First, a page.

Tuesday, November 20th, 2012 – Thirty-six living Canadian artists will see their work go up for auction in the next few days. Many of the artworks have increased in value over time but these profits are not currently shared with the artists. The Canadian and Quebec associations of visual artists (CARFAC & RAAV) have requested that government address this discrepancy by adding the Artist’s Resale Right to the Canadian Copyright Act as has been done in at least 67 other countries.
Were it to become legislation, the Artist Resale Right would entitle artists to receive 5% from subsequent public sales of their work through auction houses and commercial galleries. It is common for visual art to appreciate in value over time, as the reputation of the artist grows.
For example, the piece Two by Toronto artist, Michael Snow, is expected to sell for between $35,000 and $45,000 at Waddington’s on Monday. Last fall, two of his pieces sold for a total of $175,500. If Canada had an Artist’s Resale Right of 5%, Snow would have received $8775.
“The idea of the Artists Resale Right is a good one,” said Snow. “People should be sympathetic to this.”
Montreal artist, Claude Tousignant’s, piece Accélérateur chromatique 90 is expected to sell for between $50,000 and $70,000 at Sotheby’s next Tuesday. If Canada had an Artist’s Resale Right of 5%, he would have been likely to receive approximately $3500.
“An artist who works for several years will certainly see his work increase in value.” said Tousignant. “Why not profit from that?”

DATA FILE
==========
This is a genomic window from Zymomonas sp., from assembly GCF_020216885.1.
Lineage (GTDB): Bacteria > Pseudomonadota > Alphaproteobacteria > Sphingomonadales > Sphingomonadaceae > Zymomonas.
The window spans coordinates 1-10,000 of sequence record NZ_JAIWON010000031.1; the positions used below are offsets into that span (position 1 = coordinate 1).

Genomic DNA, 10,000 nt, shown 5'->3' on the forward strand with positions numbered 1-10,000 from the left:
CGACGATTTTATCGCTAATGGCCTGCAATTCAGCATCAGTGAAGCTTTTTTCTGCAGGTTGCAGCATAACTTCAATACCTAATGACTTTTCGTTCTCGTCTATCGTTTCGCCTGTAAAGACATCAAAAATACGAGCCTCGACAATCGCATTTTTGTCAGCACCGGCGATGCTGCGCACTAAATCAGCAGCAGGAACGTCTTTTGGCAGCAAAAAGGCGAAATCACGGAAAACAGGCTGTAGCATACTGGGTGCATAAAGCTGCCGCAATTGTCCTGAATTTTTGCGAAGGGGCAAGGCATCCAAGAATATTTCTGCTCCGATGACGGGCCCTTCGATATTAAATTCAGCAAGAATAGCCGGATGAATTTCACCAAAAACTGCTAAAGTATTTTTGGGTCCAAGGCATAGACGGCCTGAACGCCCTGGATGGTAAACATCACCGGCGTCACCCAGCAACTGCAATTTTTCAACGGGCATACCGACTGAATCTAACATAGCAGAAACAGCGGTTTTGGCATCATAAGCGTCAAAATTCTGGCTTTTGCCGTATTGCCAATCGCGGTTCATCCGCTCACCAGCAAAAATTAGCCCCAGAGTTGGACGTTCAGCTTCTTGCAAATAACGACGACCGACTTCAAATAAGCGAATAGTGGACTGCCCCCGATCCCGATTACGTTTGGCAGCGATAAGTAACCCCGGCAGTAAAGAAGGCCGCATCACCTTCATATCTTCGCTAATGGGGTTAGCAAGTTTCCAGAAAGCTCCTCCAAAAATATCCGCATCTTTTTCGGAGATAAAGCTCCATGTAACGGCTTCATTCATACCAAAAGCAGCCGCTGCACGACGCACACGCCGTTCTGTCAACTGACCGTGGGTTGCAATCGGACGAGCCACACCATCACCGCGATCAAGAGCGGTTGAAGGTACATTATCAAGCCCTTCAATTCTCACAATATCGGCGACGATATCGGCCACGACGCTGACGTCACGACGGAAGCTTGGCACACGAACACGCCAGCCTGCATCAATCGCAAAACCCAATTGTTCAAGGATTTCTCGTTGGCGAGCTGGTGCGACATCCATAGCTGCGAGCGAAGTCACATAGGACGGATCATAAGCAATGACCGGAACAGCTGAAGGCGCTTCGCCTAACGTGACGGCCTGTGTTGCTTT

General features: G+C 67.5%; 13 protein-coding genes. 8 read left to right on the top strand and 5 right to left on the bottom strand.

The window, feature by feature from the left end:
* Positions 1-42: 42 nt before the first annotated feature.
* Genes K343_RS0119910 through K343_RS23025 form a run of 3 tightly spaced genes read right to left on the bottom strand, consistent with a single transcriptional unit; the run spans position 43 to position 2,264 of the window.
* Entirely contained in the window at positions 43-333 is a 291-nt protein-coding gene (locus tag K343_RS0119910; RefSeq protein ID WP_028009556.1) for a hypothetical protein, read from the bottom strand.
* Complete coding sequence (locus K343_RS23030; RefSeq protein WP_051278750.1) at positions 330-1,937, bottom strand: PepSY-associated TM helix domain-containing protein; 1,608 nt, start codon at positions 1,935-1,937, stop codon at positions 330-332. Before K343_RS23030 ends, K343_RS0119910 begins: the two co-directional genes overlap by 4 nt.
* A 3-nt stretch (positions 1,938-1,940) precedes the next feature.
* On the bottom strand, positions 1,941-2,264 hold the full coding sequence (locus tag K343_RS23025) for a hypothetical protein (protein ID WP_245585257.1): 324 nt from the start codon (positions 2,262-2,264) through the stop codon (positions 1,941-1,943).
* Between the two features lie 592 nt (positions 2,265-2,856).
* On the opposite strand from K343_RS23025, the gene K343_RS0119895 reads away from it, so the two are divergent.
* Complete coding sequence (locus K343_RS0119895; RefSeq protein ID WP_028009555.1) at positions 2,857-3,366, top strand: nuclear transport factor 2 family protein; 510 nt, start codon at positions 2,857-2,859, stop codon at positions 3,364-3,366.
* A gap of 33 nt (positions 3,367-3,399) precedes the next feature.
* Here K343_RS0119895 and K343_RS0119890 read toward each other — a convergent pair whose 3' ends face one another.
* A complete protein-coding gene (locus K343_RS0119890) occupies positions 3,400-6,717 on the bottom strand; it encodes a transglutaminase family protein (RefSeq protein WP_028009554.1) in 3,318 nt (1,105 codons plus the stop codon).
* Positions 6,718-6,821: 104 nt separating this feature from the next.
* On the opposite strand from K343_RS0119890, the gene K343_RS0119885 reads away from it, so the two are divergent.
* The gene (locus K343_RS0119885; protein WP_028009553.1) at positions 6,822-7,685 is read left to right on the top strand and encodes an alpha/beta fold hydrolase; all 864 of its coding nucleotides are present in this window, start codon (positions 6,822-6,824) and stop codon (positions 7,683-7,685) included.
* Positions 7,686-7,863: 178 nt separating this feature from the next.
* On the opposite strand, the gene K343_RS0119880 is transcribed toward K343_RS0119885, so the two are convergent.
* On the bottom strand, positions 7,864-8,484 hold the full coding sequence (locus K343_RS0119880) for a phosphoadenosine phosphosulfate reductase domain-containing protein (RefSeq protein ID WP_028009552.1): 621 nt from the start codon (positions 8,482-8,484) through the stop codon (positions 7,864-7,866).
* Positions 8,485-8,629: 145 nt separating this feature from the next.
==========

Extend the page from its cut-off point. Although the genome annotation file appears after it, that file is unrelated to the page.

In October, representatives from auction houses and the Art Dealers Association met with artists in Toronto to discuss how the Artist’s Resale Right would work in Canada. Several suggestions were made – which CARFAC and RAAV are considering incorporating into their proposal.
“Collectors love art and they love the people who make art – many of them are there right from the beginning,” said Linda Rodeck from Sotheby’s auction house. “The appearance of fairness is important and my clients want to ensure the Artist’s Resale Right would be fair to them as well.”
“Waddington’s priority is maintaining a fair, transparent and growing market place that benefits all participants,” said Waddington’s President, Duncan McLean.
CARFAC and RAAV continue to meet with members of Parliament in an effort to have the Artist’s Resale Right added to the Copyright Act. The reception has been positive but they are still waiting for a commitment on the part of the government.